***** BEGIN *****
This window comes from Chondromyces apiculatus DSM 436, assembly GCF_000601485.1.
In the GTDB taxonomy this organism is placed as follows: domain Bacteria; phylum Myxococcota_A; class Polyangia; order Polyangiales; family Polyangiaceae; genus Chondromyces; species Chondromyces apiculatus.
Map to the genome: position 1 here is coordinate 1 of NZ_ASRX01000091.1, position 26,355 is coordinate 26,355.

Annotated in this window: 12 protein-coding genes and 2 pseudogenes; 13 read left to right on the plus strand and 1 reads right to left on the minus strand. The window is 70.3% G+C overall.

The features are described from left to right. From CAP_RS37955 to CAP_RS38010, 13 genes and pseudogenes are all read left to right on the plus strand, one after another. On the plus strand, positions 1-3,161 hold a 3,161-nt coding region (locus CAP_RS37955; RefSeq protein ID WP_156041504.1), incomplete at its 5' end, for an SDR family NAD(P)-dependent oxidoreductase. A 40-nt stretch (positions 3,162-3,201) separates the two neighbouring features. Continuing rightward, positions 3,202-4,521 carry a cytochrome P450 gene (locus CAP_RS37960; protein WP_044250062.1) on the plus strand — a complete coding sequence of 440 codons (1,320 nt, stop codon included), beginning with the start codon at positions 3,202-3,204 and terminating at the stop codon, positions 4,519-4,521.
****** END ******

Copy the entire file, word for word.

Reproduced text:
This window comes from Chondromyces apiculatus DSM 436, assembly GCF_000601485.1.
In the GTDB taxonomy this organism is placed as follows: domain Bacteria; phylum Myxococcota_A; class Polyangia; order Polyangiales; family Polyangiaceae; genus Chondromyces; species Chondromyces apiculatus.
Map to the genome: position 1 here is coordinate 1 of NZ_ASRX01000091.1, position 26,355 is coordinate 26,355.

Annotated in this window: 12 protein-coding genes and 2 pseudogenes; 13 read left to right on the plus strand and 1 reads right to left on the minus strand. The window is 70.3% G+C overall.

The features are described from left to right. From CAP_RS37955 to CAP_RS38010, 13 genes and pseudogenes are all read left to right on the plus strand, one after another. On the plus strand, positions 1-3,161 hold a 3,161-nt coding region (locus CAP_RS37955; RefSeq protein ID WP_156041504.1), incomplete at its 5' end, for an SDR family NAD(P)-dependent oxidoreductase. A 40-nt stretch (positions 3,162-3,201) separates the two neighbouring features. Continuing rightward, positions 3,202-4,521 carry a cytochrome P450 gene (locus CAP_RS37960; protein WP_044250062.1) on the plus strand — a complete coding sequence of 440 codons (1,320 nt, stop codon included), beginning with the start codon at positions 3,202-3,204 and terminating at the stop codon, positions 4,519-4,521.